I’ve started tying the new warp onto the old one, and since there are 880 knots to be tied, I’ve been testing out my knotting equipment. I have a Boyce weaver’s knotter, a Cook weaver’s knotter, and ten fingers, so I’m trying all three.
Both the Boyce weaver’s knotter and the Cook weaver’s knotter are used in weaving mills to tie threads together. It’s quick and easy – line up two threads, pull the trigger, and presto! a knot.
Here are the Boyce weaver’s knotter (left) and the Cook weaver’s knotter (right).
Boyce weavers knotters are quite common (occasionally found on eBay), but I’ve only ever seen one Cook weaver’s knotter for sale (I bought it). It functions very similarly to the Boyce weaver’s knotter, so I’m not posting separate instructions for the Cook version.
Since the Boyce weaver’s knotter is not especially intuitive to use, and instructions decidedly lacking, I decided to make a short video demonstrating how to use one:
It’s worth mentioning that Boyce weaver’s knotters are designed for different sizes of yarn. The type of yarn it’s designed for is indicated by a letter engraved on the back of the knotter:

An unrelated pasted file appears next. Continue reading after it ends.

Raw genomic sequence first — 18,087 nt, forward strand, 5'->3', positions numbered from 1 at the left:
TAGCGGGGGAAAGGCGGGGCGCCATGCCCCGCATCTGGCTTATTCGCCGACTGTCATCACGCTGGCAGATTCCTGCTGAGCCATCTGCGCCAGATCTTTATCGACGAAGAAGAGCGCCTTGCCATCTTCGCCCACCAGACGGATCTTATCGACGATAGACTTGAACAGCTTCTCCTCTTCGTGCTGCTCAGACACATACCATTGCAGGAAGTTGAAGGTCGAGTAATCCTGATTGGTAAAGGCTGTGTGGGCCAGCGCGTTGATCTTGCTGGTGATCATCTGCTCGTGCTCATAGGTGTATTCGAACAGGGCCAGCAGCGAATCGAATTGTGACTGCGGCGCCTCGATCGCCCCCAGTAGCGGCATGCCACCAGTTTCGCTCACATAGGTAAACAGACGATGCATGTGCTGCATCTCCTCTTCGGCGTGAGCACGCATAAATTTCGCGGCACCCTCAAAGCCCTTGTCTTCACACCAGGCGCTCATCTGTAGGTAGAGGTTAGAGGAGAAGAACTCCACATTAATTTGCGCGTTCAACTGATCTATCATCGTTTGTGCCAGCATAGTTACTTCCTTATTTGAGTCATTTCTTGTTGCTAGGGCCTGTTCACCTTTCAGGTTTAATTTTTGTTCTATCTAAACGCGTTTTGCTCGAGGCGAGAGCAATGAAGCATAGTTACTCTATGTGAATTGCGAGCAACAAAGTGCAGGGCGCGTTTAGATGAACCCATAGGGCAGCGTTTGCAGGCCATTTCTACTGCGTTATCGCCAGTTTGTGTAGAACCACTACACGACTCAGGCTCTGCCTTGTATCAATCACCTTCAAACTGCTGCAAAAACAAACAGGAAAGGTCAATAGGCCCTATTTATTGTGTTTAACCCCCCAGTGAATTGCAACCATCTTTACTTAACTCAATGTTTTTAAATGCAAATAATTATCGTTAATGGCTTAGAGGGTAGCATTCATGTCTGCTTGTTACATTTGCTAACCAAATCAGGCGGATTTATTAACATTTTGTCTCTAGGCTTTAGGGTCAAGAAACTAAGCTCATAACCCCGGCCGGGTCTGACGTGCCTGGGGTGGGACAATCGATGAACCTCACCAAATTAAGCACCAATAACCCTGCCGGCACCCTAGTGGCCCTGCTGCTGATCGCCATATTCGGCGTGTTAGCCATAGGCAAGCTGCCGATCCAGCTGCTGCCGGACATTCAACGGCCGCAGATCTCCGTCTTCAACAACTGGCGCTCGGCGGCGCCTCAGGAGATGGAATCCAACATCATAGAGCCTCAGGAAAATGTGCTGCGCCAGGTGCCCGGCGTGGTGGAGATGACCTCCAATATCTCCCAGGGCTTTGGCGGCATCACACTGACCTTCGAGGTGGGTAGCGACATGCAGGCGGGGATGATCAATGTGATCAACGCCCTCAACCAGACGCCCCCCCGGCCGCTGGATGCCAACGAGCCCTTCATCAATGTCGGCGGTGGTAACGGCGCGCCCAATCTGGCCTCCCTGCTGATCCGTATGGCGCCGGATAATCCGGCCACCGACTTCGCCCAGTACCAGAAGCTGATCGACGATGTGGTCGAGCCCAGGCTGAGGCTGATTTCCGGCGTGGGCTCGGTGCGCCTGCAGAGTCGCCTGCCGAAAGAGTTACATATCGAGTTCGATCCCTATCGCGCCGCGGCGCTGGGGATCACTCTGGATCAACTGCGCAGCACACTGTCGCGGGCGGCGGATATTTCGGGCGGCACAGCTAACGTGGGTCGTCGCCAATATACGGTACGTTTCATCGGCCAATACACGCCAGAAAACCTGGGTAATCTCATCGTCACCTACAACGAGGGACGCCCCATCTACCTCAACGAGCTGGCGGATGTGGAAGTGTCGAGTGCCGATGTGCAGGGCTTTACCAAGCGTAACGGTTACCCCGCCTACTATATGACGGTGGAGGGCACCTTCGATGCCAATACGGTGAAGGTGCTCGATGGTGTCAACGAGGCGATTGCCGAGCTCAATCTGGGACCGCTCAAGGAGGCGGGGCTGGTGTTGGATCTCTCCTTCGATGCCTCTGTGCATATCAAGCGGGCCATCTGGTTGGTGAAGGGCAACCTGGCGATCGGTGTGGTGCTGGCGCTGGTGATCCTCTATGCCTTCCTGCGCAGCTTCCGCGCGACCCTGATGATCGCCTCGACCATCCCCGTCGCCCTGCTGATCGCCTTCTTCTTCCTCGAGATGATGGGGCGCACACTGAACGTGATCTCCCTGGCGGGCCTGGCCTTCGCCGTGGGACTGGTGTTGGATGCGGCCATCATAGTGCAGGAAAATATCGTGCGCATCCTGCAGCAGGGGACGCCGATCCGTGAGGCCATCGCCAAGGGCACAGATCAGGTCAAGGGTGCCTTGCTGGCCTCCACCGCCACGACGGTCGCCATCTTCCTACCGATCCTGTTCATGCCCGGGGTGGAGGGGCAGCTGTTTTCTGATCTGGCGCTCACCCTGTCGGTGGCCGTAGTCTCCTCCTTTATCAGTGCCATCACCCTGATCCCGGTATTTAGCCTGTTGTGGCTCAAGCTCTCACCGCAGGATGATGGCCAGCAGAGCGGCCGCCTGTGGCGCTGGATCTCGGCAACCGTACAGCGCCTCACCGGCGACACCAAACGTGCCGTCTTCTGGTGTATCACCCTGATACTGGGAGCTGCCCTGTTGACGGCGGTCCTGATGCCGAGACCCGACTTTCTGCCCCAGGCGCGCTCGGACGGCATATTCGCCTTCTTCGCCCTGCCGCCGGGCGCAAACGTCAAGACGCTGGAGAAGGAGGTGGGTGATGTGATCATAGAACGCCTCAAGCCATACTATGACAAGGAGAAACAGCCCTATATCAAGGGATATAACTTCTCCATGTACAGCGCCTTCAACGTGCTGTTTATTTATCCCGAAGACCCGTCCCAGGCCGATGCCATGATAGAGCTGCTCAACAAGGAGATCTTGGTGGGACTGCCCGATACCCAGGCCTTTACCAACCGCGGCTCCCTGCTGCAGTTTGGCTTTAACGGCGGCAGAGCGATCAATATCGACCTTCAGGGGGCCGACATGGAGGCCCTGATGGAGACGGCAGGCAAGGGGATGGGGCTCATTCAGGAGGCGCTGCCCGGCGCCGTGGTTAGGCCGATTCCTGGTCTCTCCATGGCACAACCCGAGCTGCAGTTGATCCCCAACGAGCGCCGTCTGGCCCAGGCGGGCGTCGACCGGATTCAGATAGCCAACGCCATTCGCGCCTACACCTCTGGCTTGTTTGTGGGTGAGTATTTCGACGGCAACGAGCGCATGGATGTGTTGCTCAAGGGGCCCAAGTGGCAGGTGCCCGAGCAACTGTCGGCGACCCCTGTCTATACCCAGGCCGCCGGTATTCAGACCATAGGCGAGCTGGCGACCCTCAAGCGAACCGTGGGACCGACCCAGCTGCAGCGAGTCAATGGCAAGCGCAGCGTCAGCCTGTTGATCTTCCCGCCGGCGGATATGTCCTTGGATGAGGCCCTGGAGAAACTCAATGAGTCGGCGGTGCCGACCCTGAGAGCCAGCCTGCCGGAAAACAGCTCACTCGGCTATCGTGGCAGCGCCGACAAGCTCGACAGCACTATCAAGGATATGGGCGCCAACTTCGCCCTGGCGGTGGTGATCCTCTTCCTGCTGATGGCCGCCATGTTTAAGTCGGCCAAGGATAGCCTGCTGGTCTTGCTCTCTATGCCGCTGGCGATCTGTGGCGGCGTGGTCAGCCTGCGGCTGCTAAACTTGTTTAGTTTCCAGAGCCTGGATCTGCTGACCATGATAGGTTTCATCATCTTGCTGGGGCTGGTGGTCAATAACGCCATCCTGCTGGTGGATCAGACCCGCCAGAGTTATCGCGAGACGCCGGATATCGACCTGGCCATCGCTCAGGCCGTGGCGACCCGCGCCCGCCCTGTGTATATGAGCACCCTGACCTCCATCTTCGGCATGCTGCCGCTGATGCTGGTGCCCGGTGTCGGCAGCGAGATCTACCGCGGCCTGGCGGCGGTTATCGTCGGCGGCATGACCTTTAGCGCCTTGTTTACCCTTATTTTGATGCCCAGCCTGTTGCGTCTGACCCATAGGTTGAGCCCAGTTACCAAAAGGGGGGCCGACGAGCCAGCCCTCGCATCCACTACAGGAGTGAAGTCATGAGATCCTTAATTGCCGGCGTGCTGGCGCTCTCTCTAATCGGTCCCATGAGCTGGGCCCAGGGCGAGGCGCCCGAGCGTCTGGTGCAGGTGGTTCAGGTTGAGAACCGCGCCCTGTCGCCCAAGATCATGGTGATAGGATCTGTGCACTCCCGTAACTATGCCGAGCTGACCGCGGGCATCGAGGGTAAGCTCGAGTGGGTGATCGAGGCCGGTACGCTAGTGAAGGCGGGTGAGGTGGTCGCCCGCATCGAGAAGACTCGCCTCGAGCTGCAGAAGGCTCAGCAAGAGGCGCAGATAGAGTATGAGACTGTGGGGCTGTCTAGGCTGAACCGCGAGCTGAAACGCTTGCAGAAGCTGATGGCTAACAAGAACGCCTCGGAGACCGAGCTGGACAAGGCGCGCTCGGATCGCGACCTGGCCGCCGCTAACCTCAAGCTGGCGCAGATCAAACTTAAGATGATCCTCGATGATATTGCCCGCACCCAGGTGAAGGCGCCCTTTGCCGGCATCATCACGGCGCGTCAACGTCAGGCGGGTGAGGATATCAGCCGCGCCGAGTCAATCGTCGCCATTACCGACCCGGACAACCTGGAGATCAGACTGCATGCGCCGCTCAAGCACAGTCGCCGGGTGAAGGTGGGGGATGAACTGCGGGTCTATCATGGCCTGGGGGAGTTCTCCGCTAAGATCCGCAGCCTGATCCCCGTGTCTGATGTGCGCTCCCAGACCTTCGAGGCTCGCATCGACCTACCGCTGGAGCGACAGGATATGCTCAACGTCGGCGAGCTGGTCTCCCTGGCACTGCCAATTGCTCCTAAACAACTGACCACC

And here are the ranges that correspond to each letter:
A – minimum 33,600 ypp, maximum 10,080 ypp
B – minimum 16,800 ypp, maximum 6,720 ypp
C – minimum 8,400 ypp, maximum 2,520 ypp
So this knotter is meant for yarns from 6,720 yards per pound to 16,800 yards per pound. (By way of comparison, sewing thread is about 12,000 yards per pound.)
One piece of advice: when the knot comes out of the knotter, tighten and test it before moving on to the next knot. I didn’t test mine thoroughly enough, and found that several gave way as I was trying to pull the knots forward through the heddles. Those are going to be frustrating to fix, so I’m being much more careful now.
I’m also experimenting with tying weaver’s knots by hand. Here’s the best video I’ve found about how to tie weaver’s knots:
This video is great because the demonstrator is a technician at the Oriole Weaving Mill, meaning he ties these knots for a living. So he not only shows how to tie the basic knot, but explains several “tricks of the trade” to make tying the knot a lot faster. (Be warned that it does take practice: I’ve tied about 150 knots so far and am still working out the subtleties.)
So far I’ve found my hand-tied weaver’s knots stronger and more satisfying to make, but they’re also harder on the hands. I’m finding myself with sore thumbs, which means it’s important to take lots of breaks, since repetitive stress injuries are no fun. I’m sure it will get easier, though, as I learn to tie the knots correctly and my hands relax.